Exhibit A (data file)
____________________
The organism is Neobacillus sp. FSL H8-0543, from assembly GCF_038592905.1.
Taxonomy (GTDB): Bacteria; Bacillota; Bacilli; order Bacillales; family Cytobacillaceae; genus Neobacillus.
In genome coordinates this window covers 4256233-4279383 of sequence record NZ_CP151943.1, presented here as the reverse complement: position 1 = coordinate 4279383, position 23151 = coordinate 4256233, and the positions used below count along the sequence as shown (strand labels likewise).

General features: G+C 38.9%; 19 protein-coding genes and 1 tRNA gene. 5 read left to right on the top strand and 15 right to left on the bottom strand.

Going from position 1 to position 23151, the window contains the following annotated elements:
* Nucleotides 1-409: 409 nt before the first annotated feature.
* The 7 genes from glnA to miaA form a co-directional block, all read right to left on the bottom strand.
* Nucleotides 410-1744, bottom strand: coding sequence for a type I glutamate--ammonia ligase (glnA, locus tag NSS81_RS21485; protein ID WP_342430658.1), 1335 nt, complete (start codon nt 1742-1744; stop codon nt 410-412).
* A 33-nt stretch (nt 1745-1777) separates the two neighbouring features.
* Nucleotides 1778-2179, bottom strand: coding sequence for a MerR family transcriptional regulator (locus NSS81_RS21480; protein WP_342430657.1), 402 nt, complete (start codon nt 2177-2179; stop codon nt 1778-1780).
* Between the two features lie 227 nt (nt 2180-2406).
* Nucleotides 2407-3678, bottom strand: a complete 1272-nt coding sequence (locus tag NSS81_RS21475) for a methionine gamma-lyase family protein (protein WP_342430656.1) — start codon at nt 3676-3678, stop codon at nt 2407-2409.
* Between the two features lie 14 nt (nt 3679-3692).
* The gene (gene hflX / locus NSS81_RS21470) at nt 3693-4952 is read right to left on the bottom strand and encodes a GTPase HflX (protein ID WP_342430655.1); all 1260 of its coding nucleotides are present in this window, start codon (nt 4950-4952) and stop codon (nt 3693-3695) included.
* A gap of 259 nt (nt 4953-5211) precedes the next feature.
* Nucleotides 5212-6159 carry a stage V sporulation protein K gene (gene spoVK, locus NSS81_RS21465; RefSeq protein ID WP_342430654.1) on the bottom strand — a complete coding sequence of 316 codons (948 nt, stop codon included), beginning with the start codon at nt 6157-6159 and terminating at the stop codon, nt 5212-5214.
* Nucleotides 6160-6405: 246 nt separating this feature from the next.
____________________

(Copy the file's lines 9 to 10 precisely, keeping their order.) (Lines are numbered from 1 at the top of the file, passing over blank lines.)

* A 33-nt stretch (nt 1745-1777) separates the two neighbouring features.
* Nucleotides 1778-2179, bottom strand: coding sequence for a MerR family transcriptional regulator (locus NSS81_RS21480; protein WP_342430657.1), 402 nt, complete (start codon nt 2177-2179; stop codon nt 1778-1780).